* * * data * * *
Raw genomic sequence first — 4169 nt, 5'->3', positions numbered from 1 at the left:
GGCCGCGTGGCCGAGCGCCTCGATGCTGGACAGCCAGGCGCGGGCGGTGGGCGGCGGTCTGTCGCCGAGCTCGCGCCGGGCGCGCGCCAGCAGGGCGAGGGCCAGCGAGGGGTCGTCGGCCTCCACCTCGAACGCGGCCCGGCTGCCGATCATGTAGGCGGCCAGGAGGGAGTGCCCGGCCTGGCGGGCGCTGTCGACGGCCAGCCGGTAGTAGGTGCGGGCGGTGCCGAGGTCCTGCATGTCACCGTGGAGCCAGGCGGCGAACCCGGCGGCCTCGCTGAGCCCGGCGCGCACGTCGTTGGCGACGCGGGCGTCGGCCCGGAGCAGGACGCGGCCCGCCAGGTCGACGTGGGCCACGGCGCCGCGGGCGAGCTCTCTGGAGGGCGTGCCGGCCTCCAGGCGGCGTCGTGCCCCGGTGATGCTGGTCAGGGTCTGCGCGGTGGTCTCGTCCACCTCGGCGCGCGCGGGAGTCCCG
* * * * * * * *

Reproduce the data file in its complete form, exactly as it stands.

Raw genomic sequence first — 4169 nt, 5'->3', positions numbered from 1 at the left:
GGCCGCGTGGCCGAGCGCCTCGATGCTGGACAGCCAGGCGCGGGCGGTGGGCGGCGGTCTGTCGCCGAGCTCGCGCCGGGCGCGCGCCAGCAGGGCGAGGGCCAGCGAGGGGTCGTCGGCCTCCACCTCGAACGCGGCCCGGCTGCCGATCATGTAGGCGGCCAGGAGGGAGTGCCCGGCCTGGCGGGCGCTGTCGACGGCCAGCCGGTAGTAGGTGCGGGCGGTGCCGAGGTCCTGCATGTCACCGTGGAGCCAGGCGGCGAACCCGGCGGCCTCGCTGAGCCCGGCGCGCACGTCGTTGGCGACGCGGGCGTCGGCCCGGAGCAGGACGCGGCCCGCCAGGTCGACGTGGGCCACGGCGCCGCGGGCGAGCTCTCTGGAGGGCGTGCCGGCCTCCAGGCGGCGTCGTGCCCCGGTGATGCTGGTCAGGGTCTGCGCGGTGGTCTCGTCCACCTCGGCGCGCGCGGGAGTCCCG